I show this example to my beginning students and ask one simple question: “It’s white to move. Who moves first, the pawn or the King?” Beginners are taught King safety from day one of their chess careers, so they tend to think that Kings must always be protected which leads them to believe that the King doesn’t participate in the game. They also know that the pawn is worth less than the King in terms of relative value. Therefore, they more often than not say, “move the pawn.” They recoil in horror, well not really, but I like the image of 25 students gasping and recoiling in horror when I sternly say “WRONG!” It’s the white King who must make the first move if white is to win. When you’ve reduced a position to pawns and Kings only, the King now has the opportunity to become a very powerful attacker and defender.

This is where the extremely powerful idea of King opposition comes into play. Simply put, King opposition is a position in which two Kings face one another with a square between them (remember my friends who are new to the game, King’s can never be on squares immediately next to one another). King opposition is crucial to white promoting its pawn. Why? Well, since King’s cannot be on adjacent squares, an imaginary line is created that cannot be crossed by either King when in opposition.

For white to win, in the above example, the King must get in front of the pawn. Therefore, the first move white makes is 1. Kd2, aiming for getting in front of the pawn and King opposition. Black makes a point of moving towards the white pawn with 1…Ke7. The experienced player manning the white pieces will easily win. However, the beginner, employing the idea that material of lesser value should go out on the board first and King’s should always stay out of danger, will move the pawn out first and end up with a draw rather than victory. In this type of endgame position, the King moves first.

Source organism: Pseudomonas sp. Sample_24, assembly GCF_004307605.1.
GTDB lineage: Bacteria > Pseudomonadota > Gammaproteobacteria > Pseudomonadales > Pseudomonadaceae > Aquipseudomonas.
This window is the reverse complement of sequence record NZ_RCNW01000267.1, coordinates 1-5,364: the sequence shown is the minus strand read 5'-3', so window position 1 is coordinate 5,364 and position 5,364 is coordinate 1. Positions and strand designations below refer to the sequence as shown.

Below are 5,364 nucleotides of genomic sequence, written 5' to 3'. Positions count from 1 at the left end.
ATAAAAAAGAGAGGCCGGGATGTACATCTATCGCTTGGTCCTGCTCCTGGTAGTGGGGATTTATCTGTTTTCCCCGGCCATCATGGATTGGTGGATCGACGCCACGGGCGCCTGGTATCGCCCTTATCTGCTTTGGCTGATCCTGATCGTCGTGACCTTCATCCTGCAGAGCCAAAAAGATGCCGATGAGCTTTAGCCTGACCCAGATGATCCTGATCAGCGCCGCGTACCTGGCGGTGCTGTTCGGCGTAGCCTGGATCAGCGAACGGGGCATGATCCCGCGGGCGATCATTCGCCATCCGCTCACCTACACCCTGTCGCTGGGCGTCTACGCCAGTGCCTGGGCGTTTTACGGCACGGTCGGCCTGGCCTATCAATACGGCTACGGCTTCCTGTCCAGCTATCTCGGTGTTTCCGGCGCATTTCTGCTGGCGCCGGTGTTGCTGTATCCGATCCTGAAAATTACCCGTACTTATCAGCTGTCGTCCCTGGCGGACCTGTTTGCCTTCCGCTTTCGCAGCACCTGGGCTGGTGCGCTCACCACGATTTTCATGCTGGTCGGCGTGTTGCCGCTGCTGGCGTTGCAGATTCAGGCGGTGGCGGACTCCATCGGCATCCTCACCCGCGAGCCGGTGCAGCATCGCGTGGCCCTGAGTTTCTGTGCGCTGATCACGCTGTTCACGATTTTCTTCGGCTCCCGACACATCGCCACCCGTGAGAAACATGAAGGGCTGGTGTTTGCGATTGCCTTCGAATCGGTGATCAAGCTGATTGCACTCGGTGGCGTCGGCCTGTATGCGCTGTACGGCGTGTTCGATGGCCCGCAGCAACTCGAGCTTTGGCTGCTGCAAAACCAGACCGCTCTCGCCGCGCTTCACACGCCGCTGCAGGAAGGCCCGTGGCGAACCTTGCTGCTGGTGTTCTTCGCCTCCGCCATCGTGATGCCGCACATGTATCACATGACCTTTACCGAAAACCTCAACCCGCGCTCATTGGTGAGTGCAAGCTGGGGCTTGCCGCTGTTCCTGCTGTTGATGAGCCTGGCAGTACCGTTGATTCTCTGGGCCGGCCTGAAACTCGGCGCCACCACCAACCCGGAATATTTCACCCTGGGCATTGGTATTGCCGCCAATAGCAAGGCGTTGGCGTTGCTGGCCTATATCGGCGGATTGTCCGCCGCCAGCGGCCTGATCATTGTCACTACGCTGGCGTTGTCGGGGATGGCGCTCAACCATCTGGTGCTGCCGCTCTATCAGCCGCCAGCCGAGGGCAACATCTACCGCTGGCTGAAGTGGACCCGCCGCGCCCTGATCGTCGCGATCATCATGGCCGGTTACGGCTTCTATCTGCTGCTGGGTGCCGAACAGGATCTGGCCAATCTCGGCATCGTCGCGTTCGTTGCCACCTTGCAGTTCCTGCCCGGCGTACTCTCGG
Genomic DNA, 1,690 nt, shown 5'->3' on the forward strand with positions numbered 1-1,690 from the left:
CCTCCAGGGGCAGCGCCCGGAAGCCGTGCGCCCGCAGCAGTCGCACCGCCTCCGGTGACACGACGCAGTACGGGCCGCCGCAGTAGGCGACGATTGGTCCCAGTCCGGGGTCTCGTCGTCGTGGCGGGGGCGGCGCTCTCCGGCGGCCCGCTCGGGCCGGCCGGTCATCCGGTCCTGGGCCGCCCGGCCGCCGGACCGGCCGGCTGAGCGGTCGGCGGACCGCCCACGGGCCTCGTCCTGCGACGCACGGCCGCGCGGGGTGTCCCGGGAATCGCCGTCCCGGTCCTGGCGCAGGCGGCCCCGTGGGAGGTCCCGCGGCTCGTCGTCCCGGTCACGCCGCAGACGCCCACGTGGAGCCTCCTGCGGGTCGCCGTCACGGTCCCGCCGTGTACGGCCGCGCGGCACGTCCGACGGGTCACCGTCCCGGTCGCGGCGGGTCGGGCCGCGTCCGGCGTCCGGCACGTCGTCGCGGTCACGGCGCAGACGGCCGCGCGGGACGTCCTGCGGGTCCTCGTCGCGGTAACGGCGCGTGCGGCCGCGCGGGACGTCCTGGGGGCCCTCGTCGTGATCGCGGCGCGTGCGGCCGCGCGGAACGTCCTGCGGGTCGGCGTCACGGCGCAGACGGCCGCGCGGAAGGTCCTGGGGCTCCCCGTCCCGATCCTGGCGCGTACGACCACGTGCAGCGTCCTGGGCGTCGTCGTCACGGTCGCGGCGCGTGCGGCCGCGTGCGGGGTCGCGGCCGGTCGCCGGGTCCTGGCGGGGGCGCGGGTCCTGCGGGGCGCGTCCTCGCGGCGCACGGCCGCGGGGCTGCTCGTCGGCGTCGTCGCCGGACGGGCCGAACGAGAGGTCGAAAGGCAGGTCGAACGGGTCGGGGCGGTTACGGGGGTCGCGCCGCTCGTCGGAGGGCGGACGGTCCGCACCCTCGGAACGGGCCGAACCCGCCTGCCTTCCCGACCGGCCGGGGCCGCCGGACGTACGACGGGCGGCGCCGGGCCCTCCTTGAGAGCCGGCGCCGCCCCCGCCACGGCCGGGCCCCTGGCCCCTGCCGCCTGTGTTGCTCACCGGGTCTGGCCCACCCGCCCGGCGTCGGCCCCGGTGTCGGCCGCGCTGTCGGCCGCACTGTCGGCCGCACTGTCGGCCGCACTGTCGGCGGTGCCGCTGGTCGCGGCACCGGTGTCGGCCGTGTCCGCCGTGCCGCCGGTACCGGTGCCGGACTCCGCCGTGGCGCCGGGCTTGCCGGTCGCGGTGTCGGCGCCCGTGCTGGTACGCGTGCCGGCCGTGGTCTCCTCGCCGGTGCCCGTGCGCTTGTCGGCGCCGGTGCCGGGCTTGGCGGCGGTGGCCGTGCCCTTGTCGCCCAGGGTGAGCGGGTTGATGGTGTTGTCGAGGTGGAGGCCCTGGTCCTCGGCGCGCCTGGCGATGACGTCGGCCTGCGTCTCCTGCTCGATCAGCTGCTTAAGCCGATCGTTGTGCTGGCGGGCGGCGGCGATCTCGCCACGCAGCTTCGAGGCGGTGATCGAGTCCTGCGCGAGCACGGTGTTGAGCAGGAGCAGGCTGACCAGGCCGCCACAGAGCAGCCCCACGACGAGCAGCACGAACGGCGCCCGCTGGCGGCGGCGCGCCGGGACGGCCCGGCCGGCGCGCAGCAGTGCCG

Move two, 2. Ke3, puts our King in front of the pawn which is just where we want his majesty. The black King is going to do everything in his power to stop the pawn from promoting, so he tries to stand in it’s path with 2…Ke6. When do we move our pawn? Not yet because we need to have both Kings in opposition which white does with 3. Ke4. Now black stands at a crossroad. Since neither King can occupy an immediately adjacent square, black has to yield to the white King by 3…Kd6. This is the first of two important moves. Remember the key to this problem is keeping the black King off of the white pawn’s promotion square. Next, white plays 4. Kf5. Black plays 4…Kd5. Many beginners will think, “ah, Black is going after the white pawn.” However, since pawns can move one or two squares forward on their first move (and the e2 pawn hasn’t moved yet), white can now make the first pawn move, 5. e4+, driving the black King back. Black plays 5…Kd6 with the idea of trying to get to white’s promotion square first. Move six, 6. Kf6 sees the two Kings in opposition once again, a crucial concept in this type of position. Black plays 6…Kd7 and it looks as if black can occupy the promotion square, thwarting white’s plans.

With move seven 7. e5, white pushes the pawn up while still allowing room for his King to stand in front of that pawn. Black wins the race to white’s promotion square after 7…Ke8 but things are not always as they seem! Remember, white needs to have his King if front of the pawn which he does with 8. Ke6. This is the second crucial move because now, black’s King will have to yield to the white King. Black plays 8…Kf8 and white can use his King to control the promotion square with 9. Kd7 which shuts out the black King’s control over e8. Black plays 9…Kf7 and gets hit with 10. e6+ and no way to stop the pawn from promoting.

The key factors here are getting your King in front of the pawn and using King opposition to control your opponent’s King. The white King was able to force the black King away from squares the white pawn needed to occupy. The King is a valuable attacker in the endgame and should be used. A point well worth mentioning is patience. Beginners tend to think that they can simply steamroll their pawn up the board quickly and win the game with a fast promotion. However, if you don’t carefully and slowly consider your moves you might end up with a stalemate or worse yet, losing your only pawn. I’ve seen this countless times in the games of beginners. Take your time and think things through.

Lastly, things greatly change in endgame positions depending on whose move it is. Had it been black’s move at the start of this example, things would turn out differently. I’ll reflect on this later in this series of articles. Until next week’s second part of this series, here’s a game to enjoy by a couple of fellows who know a thing or two about endgame play!